Kids with better verbal abilities more likely to drink, study finds

Faine Greenwood
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Early drinking in teenagers may be widely discouraged, but surprising new research has found that kids with better verbal and cognitive abilities are more likely to hit the sauce earlier than their less-bright peers.

A Finnish study to be published in the journal Alcoholism: Clinical & Experimental Research,followed 3,000 Finnish twins, looking at both their drinking behavior and their verbal development.

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The researchers discovered that kids who developed verbal abilities earlier – correlated with higher cognitive abilities — were almost twice as likely to drink as their less cognitively gifted twin.

Further, kids in the more gifted group of twins were almost four times as likely to get drunk during any given month than their more cautious counterpart.

Hottest trends in beer
Hottest trends in beer

Although smarter kids may be more likely to begin drinking earlier, their intelligence also may protect them from the dangers of alcohol abuse.

"It is important to realize that experimenting with alcohol and drinking to intoxication – although illegal and not without risks – is very common among adolescents and can be regarded as normative behavior in many countries," said corresponding study author Antti Latvala in a press release.

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"However, even though an adolescent with good language and cognitive skills may experiment with drinking earlier than his/her less advanced peer, better verbal and intellectual abilities have [also] been found to be protective against developing severe problems with alcohol and other substances in adulthood."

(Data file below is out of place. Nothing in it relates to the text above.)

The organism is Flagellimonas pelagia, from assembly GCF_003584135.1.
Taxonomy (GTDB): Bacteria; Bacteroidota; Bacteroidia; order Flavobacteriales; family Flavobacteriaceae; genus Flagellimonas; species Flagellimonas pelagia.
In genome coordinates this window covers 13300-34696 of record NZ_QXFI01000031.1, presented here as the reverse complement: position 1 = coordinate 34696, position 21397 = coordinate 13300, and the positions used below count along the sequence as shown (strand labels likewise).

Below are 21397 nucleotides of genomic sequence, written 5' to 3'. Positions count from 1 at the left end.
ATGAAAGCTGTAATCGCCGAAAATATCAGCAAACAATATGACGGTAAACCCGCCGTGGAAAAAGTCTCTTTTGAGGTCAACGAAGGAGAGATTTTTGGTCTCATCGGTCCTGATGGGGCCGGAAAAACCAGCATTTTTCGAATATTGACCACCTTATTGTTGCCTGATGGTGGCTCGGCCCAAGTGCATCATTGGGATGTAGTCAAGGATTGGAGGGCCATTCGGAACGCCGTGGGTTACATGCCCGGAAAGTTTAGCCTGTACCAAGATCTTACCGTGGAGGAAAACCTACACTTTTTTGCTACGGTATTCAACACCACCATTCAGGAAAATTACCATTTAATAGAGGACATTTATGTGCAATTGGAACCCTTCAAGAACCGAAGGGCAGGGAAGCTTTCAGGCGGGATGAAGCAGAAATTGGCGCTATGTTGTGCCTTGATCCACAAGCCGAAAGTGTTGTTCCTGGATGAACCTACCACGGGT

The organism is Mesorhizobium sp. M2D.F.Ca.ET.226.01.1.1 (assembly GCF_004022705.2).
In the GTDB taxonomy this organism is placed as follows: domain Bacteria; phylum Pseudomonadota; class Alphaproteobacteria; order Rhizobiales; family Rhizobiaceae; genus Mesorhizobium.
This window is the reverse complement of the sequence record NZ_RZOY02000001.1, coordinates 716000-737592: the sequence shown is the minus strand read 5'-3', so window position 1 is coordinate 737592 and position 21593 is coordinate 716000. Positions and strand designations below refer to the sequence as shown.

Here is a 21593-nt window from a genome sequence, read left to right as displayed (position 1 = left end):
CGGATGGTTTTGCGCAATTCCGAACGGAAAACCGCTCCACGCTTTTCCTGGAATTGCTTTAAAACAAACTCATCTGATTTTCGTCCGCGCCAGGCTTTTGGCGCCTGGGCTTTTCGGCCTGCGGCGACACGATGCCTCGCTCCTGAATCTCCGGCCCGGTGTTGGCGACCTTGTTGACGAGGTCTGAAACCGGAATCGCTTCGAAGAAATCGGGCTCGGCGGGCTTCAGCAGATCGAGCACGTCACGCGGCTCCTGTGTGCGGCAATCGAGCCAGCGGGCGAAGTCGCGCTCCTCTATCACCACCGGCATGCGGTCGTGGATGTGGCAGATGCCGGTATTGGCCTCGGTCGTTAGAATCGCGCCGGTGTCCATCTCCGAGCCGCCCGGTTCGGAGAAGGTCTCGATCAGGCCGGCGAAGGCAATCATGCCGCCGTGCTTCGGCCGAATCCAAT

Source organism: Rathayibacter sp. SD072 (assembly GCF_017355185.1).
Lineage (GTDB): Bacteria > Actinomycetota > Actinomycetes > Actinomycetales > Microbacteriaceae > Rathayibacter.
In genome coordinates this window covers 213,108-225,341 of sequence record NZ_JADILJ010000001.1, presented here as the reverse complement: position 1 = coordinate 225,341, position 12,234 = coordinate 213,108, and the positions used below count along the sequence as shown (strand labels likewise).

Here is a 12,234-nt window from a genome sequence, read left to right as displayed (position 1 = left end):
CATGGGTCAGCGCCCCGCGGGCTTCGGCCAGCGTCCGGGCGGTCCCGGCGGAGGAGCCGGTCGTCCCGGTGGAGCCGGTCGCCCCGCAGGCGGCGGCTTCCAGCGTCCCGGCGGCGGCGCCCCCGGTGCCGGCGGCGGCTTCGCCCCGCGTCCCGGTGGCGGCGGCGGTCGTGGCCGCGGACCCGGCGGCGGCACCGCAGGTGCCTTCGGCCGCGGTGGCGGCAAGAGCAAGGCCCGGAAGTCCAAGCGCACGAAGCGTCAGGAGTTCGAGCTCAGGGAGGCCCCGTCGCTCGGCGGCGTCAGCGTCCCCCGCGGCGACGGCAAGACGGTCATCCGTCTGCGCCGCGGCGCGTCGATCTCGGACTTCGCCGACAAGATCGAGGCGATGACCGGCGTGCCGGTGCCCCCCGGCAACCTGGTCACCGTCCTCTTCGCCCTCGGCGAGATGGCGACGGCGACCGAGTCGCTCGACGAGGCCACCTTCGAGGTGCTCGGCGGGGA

Why are smarter kids more likely to experiment with alcohol? Perhaps it's because intelligent people are more likely to seek out new sensations and try new things.

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"People have this impression that intelligence is somehow related to being introverted and bookwormish," said Latvala to Time."But if you look at these large studies they definitely find this association with sensation-seeking and seeking different kind of experiences. [They're] trying to learn new things It could be related to the nature of intelligence."

Other research has found a distinct link between childhood IQ and alcohol use, indicating that smarter children in both the US and in the United Kingdom are more likely to drink alcohol than their less-gifted peers.

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Children with an IQ at or above 125 were nearly one full standard deviation more likely to drink than those with an IQ at or less than 75, notes Psychology Today.